Bouquets of roses make an appropriate fuss, but this Mother’s Day, just make mine asparagus. Sounds ridiculous at first blush, but dig a little deeper, and you’ll see this elegant looking vegetable, prized for its delicious flavor, is tailor made for moms.

If mom is watching her figure, a generous five-spear serving of asparagus will only cost her about 25 calories. If she’s of child-bearing age or perhaps pregnant right now, she’ll get a super dose of folic acid, a B vitamin important for prevention of birth defects, and a significant amount of the antioxidant glutathione, which is linked to cancer prevention. Asparagus is also a good source for vitamin C, thiamin, and vitamin B6.

Does mom ever get a case of puffy ankles or swollen feet? Well, bring out the asparagus! It acts as a natural diuretic, efficiently flushing the excess fluid from those uncomfortably enlarged tissues. Once the diuretic effect kicks in, don’t be alarmed if the urine takes on an usual odor. Asparagus contains a sulfur compound (also present in onions and garlic) that releases this scent once it is broken down in the digestive tract. Not everybody has this experience – apparently your genetic makeup determines whether or not you body can break down the substance. At any rate, it’s nothing to worry about.

Asparagus is one of the first fresh vegetables to come into season the minute spring arrives. If you’re stationed in California or Washington State your commissary may have fresh, locally grown spears available as early as February, with the season in full swing from April through May. The growing season for the Midwest and East starts a little later, but extends though July.

If you happen to be stationed in Germany, it’s almost impossible to miss asparagus season. From late April to the end of June nearly every restaurant you see will have a sign posted heralding their spargel (asparagus) menu of the day, and many cities and villages hold spargel festivals. Germans love white asparagus, which is basically the same as green, except that the developing shoots of white asparagus have been protected from exposure to direct sunlight. The other big difference is its flavor – very smooth and delicate, but very deep and rich. European commissaries routinely have both green and white asparagus on hand, but since the white variety is not yet widely available in the states, your stateside commissaries may not. If your commissary doesn’t have it, ask your produce manager if it’s possible to get it.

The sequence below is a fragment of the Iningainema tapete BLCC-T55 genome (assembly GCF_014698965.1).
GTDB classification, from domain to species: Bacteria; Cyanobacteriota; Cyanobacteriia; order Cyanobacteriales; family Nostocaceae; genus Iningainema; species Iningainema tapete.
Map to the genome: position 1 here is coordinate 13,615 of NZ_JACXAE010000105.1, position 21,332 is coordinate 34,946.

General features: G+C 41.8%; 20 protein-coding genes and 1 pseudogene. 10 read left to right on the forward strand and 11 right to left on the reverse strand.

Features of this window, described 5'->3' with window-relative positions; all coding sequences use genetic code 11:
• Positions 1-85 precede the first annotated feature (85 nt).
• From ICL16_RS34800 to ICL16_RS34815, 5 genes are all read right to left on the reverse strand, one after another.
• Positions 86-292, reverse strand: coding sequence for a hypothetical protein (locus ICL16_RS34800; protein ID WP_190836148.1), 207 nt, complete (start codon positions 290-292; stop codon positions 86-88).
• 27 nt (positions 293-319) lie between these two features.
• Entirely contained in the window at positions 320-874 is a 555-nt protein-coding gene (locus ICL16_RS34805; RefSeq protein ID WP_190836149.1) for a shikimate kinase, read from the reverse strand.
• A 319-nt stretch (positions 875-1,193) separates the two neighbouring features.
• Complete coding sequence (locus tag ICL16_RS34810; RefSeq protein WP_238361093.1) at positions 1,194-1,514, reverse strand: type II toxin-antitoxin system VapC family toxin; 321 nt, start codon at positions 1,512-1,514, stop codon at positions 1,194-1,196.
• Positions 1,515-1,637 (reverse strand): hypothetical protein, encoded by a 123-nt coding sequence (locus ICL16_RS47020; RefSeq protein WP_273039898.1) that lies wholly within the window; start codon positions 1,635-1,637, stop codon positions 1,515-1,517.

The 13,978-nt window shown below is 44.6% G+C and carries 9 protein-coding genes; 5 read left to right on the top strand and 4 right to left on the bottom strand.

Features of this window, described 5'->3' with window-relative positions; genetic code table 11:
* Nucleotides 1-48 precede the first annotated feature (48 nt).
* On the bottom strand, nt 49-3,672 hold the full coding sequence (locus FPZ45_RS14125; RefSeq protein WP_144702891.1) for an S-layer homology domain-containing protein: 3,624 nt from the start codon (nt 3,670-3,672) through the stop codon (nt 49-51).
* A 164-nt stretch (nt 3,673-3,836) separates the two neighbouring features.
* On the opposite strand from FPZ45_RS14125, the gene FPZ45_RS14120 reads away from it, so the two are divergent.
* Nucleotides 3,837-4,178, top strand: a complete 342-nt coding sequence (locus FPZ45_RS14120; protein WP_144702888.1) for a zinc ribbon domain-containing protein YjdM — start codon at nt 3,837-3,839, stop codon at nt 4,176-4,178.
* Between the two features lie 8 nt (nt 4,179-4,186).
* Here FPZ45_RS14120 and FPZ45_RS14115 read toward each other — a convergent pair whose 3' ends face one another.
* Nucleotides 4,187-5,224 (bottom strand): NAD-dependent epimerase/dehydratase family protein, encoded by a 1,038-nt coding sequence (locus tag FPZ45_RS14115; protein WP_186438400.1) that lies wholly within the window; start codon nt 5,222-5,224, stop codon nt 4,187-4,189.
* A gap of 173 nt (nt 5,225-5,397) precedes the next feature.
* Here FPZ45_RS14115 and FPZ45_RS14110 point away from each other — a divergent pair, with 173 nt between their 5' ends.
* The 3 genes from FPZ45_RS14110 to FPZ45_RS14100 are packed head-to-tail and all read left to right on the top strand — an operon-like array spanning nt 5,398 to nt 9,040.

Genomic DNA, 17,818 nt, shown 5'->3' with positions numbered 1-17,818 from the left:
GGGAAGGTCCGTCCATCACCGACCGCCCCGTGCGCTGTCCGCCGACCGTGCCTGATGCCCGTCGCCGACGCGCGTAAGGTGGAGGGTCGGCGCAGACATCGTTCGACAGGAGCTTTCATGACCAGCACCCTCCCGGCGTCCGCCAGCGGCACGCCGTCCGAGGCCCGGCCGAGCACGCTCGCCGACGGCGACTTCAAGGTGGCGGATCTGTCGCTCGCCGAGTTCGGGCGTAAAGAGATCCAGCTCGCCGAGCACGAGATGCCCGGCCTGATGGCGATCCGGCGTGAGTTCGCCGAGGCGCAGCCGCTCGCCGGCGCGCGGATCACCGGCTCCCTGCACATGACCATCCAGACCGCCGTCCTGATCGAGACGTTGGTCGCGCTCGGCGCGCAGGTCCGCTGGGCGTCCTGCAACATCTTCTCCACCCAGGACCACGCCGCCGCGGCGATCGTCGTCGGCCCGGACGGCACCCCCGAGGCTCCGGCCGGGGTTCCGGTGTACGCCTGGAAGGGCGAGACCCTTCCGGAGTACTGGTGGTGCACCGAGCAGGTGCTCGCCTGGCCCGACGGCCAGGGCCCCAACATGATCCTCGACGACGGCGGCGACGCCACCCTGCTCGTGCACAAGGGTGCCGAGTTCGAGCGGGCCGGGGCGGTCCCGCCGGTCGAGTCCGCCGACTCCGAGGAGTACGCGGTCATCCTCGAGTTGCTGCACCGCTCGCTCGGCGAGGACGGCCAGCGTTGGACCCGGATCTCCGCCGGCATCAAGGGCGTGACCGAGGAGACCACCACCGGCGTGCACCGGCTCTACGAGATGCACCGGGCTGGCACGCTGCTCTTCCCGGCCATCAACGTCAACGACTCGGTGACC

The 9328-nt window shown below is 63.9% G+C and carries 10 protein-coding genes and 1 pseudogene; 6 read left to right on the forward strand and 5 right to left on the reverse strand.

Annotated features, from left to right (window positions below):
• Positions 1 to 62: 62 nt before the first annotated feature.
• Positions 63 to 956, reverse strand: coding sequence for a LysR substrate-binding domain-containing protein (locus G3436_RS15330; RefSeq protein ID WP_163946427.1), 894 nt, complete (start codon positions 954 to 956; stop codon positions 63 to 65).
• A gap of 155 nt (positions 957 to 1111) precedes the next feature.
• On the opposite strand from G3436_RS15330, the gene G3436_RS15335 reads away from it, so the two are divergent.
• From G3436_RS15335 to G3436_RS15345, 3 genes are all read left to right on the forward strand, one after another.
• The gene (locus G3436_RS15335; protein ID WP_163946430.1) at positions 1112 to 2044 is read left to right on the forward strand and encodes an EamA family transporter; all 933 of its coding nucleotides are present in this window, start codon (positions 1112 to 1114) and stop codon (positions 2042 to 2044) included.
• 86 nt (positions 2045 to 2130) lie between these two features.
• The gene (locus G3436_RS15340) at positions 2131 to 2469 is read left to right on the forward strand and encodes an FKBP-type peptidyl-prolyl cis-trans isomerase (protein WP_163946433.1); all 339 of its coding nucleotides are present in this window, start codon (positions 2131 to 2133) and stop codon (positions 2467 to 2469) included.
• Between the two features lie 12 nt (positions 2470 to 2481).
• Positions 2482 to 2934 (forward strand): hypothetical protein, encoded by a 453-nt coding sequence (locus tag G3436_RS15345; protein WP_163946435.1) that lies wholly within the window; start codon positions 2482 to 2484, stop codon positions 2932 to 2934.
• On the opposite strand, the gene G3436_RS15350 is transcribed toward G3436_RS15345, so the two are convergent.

Whether white or green, choose the freshest looking spears you can find – ones with smooth, tender skin, compact, tightly closed, pointed tips, and cut ends that are not overly dry. Choose thick or thin spears depending on how you plan to cook them. Thin asparagus (no bigger than the size of your little finger) are best steamed, boiled, sautéed, stir-fried, or microwaved, while thicker spears are better suited for roasting or grilling.